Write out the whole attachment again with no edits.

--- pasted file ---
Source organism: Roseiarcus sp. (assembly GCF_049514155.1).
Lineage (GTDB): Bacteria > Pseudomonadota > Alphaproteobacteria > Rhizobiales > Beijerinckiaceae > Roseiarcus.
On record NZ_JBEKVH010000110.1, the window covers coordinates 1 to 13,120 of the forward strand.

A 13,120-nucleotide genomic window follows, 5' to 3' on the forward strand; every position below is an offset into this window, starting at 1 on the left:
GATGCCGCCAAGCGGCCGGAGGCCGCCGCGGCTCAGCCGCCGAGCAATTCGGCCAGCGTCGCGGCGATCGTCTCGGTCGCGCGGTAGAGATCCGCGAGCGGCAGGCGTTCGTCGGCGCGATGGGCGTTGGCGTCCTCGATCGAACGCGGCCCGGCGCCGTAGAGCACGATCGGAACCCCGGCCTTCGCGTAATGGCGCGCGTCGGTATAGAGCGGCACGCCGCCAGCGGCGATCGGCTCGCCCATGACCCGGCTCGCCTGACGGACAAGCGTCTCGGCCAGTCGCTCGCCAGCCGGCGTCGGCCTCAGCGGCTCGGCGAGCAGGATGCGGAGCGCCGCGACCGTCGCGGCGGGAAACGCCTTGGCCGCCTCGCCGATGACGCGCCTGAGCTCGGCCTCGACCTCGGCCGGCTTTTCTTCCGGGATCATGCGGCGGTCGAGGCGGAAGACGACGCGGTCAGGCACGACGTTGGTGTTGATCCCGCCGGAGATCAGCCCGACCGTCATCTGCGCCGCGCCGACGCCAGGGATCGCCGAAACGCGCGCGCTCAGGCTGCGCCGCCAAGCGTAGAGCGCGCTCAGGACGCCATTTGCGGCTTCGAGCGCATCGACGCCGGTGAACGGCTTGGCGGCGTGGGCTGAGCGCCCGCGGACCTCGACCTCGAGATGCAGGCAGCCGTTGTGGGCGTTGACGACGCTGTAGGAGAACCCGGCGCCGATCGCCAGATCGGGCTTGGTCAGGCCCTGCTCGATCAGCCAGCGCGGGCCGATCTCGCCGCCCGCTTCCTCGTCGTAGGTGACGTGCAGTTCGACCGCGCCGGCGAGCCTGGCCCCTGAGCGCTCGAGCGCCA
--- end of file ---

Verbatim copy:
Source organism: Roseiarcus sp. (assembly GCF_049514155.1).
Lineage (GTDB): Bacteria > Pseudomonadota > Alphaproteobacteria > Rhizobiales > Beijerinckiaceae > Roseiarcus.
On record NZ_JBEKVH010000110.1, the window covers coordinates 1 to 13,120 of the forward strand.

A 13,120-nucleotide genomic window follows, 5' to 3' on the forward strand; every position below is an offset into this window, starting at 1 on the left:
GATGCCGCCAAGCGGCCGGAGGCCGCCGCGGCTCAGCCGCCGAGCAATTCGGCCAGCGTCGCGGCGATCGTCTCGGTCGCGCGGTAGAGATCCGCGAGCGGCAGGCGTTCGTCGGCGCGATGGGCGTTGGCGTCCTCGATCGAACGCGGCCCGGCGCCGTAGAGCACGATCGGAACCCCGGCCTTCGCGTAATGGCGCGCGTCGGTATAGAGCGGCACGCCGCCAGCGGCGATCGGCTCGCCCATGACCCGGCTCGCCTGACGGACAAGCGTCTCGGCCAGTCGCTCGCCAGCCGGCGTCGGCCTCAGCGGCTCGGCGAGCAGGATGCGGAGCGCCGCGACCGTCGCGGCGGGAAACGCCTTGGCCGCCTCGCCGATGACGCGCCTGAGCTCGGCCTCGACCTCGGCCGGCTTTTCTTCCGGGATCATGCGGCGGTCGAGGCGGAAGACGACGCGGTCAGGCACGACGTTGGTGTTGATCCCGCCGGAGATCAGCCCGACCGTCATCTGCGCCGCGCCGACGCCAGGGATCGCCGAAACGCGCGCGCTCAGGCTGCGCCGCCAAGCGTAGAGCGCGCTCAGGACGCCATTTGCGGCTTCGAGCGCATCGACGCCGGTGAACGGCTTGGCGGCGTGGGCTGAGCGCCCGCGGACCTCGACCTCGAGATGCAGGCAGCCGTTGTGGGCGTTGACGACGCTGTAGGAGAACCCGGCGCCGATCGCCAGATCGGGCTTGGTCAGGCCCTGCTCGATCAGCCAGCGCGGGCCGATCTCGCCGCCCGCTTCCTCGTCGTAGGTGACGTGCAGTTCGACCGCGCCGGCGAGCCTGGCCCCTGAGCGCTCGAGCGCCA